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Should You Become a Cash Expert?

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 One summer, James decided to start his own business mowing lawns, pulling weeds (which he quickly learned that he disliked), trimming hedges, and planting flowers and bushes for people. He started with his bicycle and asked a friend to help him construct a trailer, which he pulled behind his bike, containing a lawn mower, gas can, and other tools. 

Some of the things James learned that summer were how fast cash can be spent, how much work is required to get it, and how slow it seemed to get in his pocket. At times he felt as if most of his job was either getting new customers, watching that he didn’t spend too much money, or helping his customers remember to pay him. The other part of his time was spent actually doing the work. 

As a Christian, if you had the chance to take a job that gave you experience making decisions about cash, should you take it? Should you train for such a job by going to college and learning all you can about making decisions that involve money? 

For me the answer is, “Absolutely, but it depends!” Here are some of the reasons.

Cash. It’s a paradox. When we don’t need it, it’s everywhere; but when we need it, it’s nowhere. We can’t live without it. Some can’t live with it. Some people never seem to have enough of it. Most of us wish we had more of it. All of us would rather have it now instead of next year. We all need to know something about handling cash, but some people need to become experts in making decisions about cash and things that can be turned into cash for the benefit of their organizations. 

The Bible says that of all the dimensions of a full, flourishing life, it is only the economic dimension that should have limits placed on it (see Exodus 20:8–11, 15, 17). Spiritual well-being, physical health, mental health, social harmony, and international peace are all good. We should encourage more of these. But economic prosperity must have some constraints so that the other dimensions of true prosperity can be fully experienced.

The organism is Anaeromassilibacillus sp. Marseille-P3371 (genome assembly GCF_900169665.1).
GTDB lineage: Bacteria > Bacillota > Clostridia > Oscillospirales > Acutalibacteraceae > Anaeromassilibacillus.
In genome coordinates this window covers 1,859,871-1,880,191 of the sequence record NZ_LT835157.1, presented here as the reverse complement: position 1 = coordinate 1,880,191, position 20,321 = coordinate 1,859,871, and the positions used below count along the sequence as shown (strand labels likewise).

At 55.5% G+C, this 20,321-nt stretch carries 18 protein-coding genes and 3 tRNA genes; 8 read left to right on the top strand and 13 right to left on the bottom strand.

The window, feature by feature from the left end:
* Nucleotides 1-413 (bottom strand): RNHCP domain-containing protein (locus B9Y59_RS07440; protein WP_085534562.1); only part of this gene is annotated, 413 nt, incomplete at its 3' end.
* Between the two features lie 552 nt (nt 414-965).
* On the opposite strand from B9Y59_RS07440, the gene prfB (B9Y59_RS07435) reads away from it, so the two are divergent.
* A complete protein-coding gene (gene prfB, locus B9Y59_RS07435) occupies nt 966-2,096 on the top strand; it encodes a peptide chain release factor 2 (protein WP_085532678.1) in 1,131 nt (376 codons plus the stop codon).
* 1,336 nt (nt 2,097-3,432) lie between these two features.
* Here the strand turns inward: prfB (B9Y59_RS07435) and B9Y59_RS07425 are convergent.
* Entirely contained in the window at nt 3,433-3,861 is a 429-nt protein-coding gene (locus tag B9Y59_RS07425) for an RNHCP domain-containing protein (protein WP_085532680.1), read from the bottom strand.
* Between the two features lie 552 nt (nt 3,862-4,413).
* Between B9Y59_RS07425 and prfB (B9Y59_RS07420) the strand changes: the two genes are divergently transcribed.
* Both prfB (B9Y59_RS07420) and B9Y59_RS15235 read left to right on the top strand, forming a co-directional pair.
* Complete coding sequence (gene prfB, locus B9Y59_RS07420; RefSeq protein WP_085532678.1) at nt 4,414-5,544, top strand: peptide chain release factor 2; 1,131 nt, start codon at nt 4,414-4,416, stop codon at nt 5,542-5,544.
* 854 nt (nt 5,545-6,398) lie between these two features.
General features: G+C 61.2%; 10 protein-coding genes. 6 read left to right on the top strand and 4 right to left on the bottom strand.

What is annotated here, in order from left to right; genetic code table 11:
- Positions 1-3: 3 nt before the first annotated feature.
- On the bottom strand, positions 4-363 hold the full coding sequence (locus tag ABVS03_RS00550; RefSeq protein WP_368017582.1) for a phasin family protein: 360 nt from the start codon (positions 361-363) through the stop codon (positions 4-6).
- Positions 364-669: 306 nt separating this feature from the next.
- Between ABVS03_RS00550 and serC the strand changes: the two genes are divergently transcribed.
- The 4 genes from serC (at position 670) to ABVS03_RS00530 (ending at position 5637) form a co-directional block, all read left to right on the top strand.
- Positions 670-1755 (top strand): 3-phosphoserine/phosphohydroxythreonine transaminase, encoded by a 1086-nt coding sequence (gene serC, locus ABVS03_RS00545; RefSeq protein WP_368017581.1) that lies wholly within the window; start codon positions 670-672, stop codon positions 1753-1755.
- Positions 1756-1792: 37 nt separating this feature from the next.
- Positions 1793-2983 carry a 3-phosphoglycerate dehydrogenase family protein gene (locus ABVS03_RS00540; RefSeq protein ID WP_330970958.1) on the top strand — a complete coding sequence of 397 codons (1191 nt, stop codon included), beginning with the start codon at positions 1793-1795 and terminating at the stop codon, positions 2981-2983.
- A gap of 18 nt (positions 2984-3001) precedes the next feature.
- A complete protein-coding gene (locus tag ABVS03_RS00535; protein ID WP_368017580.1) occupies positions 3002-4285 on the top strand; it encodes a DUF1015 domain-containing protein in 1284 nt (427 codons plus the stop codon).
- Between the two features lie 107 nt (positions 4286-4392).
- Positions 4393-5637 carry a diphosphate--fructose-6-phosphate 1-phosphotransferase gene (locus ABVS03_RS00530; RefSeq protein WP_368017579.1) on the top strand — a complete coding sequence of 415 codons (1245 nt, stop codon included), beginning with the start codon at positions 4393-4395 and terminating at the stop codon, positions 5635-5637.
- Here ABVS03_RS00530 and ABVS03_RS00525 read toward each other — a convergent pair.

The writer of Hebrews gave us this counsel: “Keep your lives free from the love of money and be content with what you have” (Hebrews 13:5, NIV).* Jesus Himself said, “Watch out! Be on your guard against all kinds of greed; life does not consist in an abundance of possessions” (Luke 12:15, NIV).

The Bible gives examples of people with the capability to deal with money. In spite of the trials he had as a teenager, everything that Joseph touched increased in value (Genesis 41–47). He used his knowledge to benefit his employer and later to help the whole empire of Egypt when it was in a financial crisis. 

Solomon seemed to have the Midas touch too. In contrast with Joseph, King Solomon seemed to let the love of money get the better of him. He had great success, but for the last 20 years of his reign, he sowed the seeds of destruction for the entire nation. Even so, as he looked back on his experiences of hard work to earn money and fame (the book of Ecclesiastes), he realized how small these are in comparison to a relationship with God.

Most organizations that try to earn a profit need an employee who specializes in making decisions about cash—how and when to spend it, where to get more of it (borrowing money or selling stock), and where to invest any surplus of cash that is earned from the business. In the world of business, we call such a person the financial manager or the treasurer. It’s an important job, for sure.

Your local church also has someone who serves as the treasurer. But while church or mission activities require money and funding for these functions, they do not always lend themselves easily to using the same decision-making criteria that are used in for-profit businesses. When leaders of a congregation decide how to spend their money, this requires careful thought. The reason is that the type of “investment” they make is not for a financial gain but rather for the non-monetary values of caring for people and for spreading the gospel.